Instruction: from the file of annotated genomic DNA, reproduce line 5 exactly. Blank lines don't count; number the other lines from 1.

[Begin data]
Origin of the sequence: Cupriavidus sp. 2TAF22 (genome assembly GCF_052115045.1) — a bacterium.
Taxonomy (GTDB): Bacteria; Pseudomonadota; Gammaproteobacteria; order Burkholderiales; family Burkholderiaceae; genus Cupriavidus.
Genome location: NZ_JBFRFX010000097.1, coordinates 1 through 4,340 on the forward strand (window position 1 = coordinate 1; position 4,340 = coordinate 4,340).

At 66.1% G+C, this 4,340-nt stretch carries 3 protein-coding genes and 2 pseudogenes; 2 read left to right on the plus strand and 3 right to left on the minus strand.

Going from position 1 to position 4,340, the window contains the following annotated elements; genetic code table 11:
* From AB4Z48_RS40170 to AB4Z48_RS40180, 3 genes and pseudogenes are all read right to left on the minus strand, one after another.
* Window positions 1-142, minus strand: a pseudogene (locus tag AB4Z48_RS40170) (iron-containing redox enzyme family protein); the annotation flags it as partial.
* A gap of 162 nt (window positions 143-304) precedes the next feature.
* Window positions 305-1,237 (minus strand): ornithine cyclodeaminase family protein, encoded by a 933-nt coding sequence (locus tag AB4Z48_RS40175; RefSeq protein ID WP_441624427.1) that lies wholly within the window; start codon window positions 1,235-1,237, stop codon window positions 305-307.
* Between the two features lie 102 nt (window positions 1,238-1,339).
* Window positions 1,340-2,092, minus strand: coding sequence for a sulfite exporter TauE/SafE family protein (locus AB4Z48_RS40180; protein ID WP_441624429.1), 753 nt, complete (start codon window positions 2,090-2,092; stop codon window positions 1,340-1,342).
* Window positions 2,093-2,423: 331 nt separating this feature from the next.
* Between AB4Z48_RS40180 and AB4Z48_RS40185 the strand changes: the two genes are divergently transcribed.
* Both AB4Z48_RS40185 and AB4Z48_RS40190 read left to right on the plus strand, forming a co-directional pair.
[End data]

Going from position 1 to position 4,340, the window contains the following annotated elements; genetic code table 11: